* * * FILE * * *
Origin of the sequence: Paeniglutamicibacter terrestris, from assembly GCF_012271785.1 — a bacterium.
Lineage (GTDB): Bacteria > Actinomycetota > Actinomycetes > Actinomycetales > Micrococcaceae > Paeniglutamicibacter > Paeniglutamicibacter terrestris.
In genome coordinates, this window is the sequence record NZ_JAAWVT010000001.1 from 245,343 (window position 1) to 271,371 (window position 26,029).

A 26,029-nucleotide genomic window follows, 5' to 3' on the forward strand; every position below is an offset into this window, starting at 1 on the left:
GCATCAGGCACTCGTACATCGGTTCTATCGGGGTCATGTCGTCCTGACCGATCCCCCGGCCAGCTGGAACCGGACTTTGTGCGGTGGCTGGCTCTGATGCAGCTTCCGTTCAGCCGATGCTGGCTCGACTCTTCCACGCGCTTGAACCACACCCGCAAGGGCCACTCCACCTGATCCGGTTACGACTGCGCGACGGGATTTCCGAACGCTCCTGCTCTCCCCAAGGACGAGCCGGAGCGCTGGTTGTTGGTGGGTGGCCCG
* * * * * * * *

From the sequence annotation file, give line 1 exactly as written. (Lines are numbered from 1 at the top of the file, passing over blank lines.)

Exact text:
Origin of the sequence: Paeniglutamicibacter terrestris, from assembly GCF_012271785.1 — a bacterium.